Dynamic light scattering study of muscle f-actin

Satoru Fujime, Shin'ichi Ishiwata, Tadakazu Maeda

    Research output: Contribution to journalArticle

    13 Citations (Scopus)

    Abstract

    By use of digital autocorrelation and fast Fourier methods, dynamic light-scattering studies of in vitro reconstituted muscle F-actin were made over a wide range of concentrations. 0.01-2 mg ml F-actin. Measurements of correlation function [g1(t)]2 showed that a transition from a dilute to a semidilute regime for the Brownian motions of filaments occurred at around 0.3 mg ml F-actin. Beyond this concentration, profiles of successively measured [g1(t)]2 showed very poor reproducibility. This resulted from the existence of very slow components, which could not be measured with a high statistical accuracy even for a measuring time of 3600 s/run. On the other hand, subtraction of these components automatically by an electronic circuit, [g-1(t)]2, or by computer processing, [g1(t)]2, resulted in a fairly good reproducibility of the profies, The decay c of [g-1(t)]2 (and [g-1(t)]2) were very similar to those of [g1(t)]2 for dilute solutions. A theoret which could account for the above situation. The time sequence {n(t,T)} of photoelectron counts at a sampling time T of light scattered from semidilute solutions of F-actin was stored on magnetic tapes, and both power spectra S̄(f) and correlation functions [g-1(t)]2 were computed by taking the ensemble average over many short records with duration 1024T. Since both S̄(f and [g-1(t)]2 lacked frequency components lower than 1 (2048T) Hz. their profiles were highly reproducible. An of S̄(f) confirmed our earlier results which had shown an apparent contradiction to later results by a correlation method. A comparison of S̄(f) and [g-1(t)]2 based on the same {n(t,T)} clarified the reasons why the bandwidth Γ of S̄( differed from the bandwidth \ ̄gG of [g1(t)]2 and [g-1(t)]2. The temperature dependence of Γ suggested that F-actin flexible and that the flexibility parameter would change with temperature.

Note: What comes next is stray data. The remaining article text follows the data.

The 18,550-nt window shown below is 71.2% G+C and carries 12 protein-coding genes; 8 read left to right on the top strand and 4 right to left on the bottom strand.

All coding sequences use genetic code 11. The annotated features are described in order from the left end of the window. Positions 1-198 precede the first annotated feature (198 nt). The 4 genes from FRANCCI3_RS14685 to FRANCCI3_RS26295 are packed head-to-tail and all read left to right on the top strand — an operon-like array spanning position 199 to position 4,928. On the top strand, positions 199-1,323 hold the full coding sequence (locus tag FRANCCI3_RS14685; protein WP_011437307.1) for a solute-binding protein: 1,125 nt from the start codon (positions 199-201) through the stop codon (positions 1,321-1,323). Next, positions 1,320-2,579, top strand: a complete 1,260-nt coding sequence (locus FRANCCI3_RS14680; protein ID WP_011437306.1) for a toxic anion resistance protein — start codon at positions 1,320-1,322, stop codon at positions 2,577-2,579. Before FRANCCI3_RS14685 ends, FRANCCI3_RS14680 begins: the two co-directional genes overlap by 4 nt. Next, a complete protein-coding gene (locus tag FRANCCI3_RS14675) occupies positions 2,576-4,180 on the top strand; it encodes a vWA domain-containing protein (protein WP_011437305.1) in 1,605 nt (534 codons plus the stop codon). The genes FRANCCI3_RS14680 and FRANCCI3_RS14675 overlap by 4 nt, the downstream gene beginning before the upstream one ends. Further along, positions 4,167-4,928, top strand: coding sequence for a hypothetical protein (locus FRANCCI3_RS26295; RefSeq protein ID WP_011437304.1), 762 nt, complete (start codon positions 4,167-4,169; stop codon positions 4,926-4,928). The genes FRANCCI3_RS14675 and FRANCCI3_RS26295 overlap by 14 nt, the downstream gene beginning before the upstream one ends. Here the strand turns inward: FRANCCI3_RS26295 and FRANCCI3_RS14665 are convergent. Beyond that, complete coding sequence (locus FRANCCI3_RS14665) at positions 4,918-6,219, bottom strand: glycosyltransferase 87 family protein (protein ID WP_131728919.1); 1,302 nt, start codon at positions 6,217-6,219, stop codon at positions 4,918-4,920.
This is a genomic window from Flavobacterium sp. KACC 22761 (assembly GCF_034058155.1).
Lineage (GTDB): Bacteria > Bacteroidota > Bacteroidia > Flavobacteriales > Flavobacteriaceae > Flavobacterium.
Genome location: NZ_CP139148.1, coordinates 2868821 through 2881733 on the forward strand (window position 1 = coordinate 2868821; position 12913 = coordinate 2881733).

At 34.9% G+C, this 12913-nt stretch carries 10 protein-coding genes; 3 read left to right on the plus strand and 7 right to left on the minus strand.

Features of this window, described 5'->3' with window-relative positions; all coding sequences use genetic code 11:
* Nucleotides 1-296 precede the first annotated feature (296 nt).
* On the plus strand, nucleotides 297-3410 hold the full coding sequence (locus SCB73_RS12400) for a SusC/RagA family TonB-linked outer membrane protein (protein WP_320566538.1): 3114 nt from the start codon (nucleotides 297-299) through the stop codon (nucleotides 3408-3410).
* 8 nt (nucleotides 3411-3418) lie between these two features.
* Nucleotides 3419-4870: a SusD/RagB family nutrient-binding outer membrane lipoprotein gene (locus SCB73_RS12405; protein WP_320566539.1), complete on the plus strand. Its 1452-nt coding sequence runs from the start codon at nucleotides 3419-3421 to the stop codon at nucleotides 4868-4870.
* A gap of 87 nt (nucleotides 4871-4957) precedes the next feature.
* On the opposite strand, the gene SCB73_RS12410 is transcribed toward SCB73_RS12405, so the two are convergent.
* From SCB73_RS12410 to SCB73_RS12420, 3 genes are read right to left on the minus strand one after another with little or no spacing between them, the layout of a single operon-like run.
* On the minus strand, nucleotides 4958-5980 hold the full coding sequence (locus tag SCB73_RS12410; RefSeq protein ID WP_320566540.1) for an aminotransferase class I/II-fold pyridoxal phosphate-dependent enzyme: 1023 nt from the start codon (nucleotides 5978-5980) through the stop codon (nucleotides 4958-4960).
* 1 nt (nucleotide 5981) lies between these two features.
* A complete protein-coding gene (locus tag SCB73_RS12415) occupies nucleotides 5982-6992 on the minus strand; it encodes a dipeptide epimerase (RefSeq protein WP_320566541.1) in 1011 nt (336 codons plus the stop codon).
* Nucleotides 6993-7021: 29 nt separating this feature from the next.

Original languageEnglish
    Pages (from-to)1-21
    Number of pages21
    JournalBiophysical Chemistry
    Volume20
    Issue number1-2
    DOIs
    Publication statusPublished - 1984

    Keywords

    • Dynamic light scattering
    • F-Actin
    • Fast Fourier method
    • Filament flexibility
    • Semidilute solution

    ASJC Scopus subject areas

    • Biochemistry
    • Biophysics
    • Physical and Theoretical Chemistry

    Fingerprint Dive into the research topics of 'Dynamic light scattering study of muscle f-actin'. Together they form a unique fingerprint.

  • Cite this